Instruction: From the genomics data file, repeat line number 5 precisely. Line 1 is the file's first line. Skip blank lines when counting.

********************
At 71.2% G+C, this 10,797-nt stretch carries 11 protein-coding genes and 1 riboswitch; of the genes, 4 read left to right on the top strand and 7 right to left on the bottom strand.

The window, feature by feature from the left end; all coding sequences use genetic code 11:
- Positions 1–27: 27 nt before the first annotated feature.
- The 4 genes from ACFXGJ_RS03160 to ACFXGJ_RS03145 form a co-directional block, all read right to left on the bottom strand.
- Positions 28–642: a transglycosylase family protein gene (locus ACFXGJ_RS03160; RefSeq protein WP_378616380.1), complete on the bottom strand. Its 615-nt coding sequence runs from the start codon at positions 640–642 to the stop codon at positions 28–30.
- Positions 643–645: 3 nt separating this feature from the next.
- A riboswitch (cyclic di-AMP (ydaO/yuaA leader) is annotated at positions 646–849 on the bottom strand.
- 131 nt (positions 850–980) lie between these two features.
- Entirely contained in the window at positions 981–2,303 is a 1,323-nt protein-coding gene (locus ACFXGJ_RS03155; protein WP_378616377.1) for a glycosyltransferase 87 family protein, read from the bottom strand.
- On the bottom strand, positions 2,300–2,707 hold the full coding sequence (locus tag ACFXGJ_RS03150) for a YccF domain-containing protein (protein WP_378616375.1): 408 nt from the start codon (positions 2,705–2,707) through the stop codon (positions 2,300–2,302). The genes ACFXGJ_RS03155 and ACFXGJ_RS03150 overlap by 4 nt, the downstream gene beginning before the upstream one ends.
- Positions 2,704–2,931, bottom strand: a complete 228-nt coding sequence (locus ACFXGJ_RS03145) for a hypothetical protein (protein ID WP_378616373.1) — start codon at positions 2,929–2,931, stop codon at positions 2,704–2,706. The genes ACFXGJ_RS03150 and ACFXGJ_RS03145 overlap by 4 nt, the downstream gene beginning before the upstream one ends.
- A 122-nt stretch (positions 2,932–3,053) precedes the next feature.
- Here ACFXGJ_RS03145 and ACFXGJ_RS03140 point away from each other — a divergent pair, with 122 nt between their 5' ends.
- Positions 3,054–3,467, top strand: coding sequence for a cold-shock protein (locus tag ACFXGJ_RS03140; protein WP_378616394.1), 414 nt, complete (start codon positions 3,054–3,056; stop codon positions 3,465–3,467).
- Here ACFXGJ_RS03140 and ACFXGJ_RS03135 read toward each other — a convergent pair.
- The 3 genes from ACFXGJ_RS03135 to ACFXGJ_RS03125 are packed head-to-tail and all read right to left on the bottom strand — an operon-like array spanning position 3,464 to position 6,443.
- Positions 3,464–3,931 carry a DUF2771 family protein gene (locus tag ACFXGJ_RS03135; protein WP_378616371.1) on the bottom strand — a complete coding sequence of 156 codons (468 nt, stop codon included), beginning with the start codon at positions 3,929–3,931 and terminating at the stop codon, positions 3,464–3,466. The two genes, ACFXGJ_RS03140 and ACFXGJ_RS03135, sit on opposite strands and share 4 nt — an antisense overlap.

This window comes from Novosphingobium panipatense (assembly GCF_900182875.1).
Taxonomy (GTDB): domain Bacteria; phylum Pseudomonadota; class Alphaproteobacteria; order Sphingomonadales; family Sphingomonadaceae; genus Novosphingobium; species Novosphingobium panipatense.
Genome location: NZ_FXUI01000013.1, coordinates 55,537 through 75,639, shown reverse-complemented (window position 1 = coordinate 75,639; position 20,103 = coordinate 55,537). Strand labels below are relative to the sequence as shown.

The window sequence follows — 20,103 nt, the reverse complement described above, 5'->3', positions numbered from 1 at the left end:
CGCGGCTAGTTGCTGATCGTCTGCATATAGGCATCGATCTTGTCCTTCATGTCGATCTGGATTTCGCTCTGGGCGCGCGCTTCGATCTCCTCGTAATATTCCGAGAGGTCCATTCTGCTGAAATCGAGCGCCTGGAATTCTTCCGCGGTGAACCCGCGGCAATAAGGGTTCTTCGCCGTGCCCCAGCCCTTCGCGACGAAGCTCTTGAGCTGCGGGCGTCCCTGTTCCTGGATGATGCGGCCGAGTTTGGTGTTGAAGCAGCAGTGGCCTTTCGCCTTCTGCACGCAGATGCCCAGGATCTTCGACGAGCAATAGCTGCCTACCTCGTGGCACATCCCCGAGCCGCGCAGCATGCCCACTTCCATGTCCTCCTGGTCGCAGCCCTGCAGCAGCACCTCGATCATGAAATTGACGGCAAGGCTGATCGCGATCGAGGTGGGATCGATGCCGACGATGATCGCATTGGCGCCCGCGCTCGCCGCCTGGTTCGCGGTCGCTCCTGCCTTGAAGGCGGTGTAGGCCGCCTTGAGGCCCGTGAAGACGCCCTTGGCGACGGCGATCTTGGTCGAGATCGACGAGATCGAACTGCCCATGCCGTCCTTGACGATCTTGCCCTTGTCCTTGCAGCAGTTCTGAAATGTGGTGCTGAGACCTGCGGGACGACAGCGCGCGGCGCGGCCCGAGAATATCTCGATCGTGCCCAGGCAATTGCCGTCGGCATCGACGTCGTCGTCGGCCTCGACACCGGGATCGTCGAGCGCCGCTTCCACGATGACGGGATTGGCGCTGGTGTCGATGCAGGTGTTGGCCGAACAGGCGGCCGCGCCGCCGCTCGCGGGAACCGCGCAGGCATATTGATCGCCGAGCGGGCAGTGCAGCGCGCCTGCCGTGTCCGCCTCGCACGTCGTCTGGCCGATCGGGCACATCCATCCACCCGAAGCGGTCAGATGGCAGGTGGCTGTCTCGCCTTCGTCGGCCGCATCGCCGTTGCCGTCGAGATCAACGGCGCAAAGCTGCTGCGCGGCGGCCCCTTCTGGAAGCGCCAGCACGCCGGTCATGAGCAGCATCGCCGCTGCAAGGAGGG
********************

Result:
- Positions 28–642: a transglycosylase family protein gene (locus ACFXGJ_RS03160; RefSeq protein WP_378616380.1), complete on the bottom strand. Its 615-nt coding sequence runs from the start codon at positions 640–642 to the stop codon at positions 28–30.